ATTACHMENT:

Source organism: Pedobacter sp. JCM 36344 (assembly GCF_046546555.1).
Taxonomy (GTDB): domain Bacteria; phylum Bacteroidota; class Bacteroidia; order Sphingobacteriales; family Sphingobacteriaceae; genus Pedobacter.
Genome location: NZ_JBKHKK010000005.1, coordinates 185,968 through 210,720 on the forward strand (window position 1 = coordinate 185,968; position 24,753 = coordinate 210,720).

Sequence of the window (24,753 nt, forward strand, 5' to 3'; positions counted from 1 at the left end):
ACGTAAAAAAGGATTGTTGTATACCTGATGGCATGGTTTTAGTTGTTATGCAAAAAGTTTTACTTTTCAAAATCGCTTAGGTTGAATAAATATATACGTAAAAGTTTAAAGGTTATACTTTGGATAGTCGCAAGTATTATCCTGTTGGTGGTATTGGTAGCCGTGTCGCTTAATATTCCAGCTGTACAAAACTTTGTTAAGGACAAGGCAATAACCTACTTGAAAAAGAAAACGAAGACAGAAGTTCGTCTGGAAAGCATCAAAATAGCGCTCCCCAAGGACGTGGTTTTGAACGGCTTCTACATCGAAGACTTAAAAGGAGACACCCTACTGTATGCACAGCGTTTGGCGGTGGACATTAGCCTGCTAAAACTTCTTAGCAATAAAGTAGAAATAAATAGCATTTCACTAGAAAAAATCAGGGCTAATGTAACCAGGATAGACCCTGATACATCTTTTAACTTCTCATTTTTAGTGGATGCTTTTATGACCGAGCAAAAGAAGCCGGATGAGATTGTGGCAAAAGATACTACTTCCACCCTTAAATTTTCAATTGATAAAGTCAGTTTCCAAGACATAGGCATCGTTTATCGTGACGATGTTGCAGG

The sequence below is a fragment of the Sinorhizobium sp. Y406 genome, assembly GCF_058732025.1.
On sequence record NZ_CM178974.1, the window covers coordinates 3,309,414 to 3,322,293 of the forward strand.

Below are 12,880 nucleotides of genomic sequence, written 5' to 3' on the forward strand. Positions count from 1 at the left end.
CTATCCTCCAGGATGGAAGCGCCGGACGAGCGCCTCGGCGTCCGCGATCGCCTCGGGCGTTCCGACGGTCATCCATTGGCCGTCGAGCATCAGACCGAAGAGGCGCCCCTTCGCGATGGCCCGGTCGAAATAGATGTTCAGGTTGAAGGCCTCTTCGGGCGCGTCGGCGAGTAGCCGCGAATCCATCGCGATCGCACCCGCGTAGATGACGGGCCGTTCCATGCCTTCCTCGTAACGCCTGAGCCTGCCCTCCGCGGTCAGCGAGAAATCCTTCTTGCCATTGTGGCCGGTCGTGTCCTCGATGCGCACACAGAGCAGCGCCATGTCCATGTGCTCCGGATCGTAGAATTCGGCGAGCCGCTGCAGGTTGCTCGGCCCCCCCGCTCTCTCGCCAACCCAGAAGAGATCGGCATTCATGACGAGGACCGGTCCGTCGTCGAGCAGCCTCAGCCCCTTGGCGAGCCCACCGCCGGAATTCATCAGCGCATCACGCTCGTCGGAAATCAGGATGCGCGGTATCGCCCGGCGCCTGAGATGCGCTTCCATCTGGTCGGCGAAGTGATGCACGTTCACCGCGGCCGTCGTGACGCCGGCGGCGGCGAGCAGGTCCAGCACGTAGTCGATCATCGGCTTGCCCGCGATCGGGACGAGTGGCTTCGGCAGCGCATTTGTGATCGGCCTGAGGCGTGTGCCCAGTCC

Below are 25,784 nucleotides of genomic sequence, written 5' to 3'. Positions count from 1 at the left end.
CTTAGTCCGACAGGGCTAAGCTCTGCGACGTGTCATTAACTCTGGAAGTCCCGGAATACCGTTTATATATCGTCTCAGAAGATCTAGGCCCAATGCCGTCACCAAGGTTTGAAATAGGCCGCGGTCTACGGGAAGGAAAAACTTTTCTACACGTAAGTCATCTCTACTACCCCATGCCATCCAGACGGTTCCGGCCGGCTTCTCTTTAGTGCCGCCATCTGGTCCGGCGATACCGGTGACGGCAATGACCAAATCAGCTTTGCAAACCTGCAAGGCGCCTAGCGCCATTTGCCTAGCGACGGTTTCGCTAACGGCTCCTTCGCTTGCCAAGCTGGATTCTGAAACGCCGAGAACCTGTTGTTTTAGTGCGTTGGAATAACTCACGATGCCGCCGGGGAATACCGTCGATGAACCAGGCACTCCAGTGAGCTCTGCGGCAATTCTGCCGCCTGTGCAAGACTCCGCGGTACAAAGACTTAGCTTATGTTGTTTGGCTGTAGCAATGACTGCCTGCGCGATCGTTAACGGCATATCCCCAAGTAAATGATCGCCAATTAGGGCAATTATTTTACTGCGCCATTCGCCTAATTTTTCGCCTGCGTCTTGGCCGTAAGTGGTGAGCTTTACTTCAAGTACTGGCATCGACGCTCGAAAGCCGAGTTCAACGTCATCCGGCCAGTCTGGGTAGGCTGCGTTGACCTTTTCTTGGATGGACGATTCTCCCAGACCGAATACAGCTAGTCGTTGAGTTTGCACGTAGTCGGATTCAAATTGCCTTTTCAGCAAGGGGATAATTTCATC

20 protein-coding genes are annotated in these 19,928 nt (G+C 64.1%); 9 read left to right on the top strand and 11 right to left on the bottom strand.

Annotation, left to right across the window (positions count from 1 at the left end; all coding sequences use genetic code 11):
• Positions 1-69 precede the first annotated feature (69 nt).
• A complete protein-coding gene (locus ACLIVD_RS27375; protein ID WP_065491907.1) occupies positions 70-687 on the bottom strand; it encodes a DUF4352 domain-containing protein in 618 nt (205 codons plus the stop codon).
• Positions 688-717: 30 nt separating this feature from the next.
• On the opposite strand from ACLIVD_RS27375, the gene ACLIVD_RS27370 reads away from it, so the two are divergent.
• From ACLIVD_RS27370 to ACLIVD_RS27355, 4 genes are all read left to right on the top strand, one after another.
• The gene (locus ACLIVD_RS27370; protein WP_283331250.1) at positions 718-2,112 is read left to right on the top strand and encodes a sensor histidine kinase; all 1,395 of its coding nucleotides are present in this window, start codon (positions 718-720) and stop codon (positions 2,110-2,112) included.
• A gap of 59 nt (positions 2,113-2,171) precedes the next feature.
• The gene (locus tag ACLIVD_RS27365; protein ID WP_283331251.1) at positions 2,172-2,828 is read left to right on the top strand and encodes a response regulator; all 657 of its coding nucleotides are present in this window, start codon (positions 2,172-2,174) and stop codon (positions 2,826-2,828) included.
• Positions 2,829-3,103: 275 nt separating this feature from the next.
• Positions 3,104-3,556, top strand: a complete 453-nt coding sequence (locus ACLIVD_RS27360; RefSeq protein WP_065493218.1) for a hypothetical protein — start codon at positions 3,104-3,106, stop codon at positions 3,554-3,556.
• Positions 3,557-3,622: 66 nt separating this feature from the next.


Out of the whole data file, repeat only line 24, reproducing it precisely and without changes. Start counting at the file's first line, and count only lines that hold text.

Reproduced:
• Positions 3,557-3,622: 66 nt separating this feature from the next.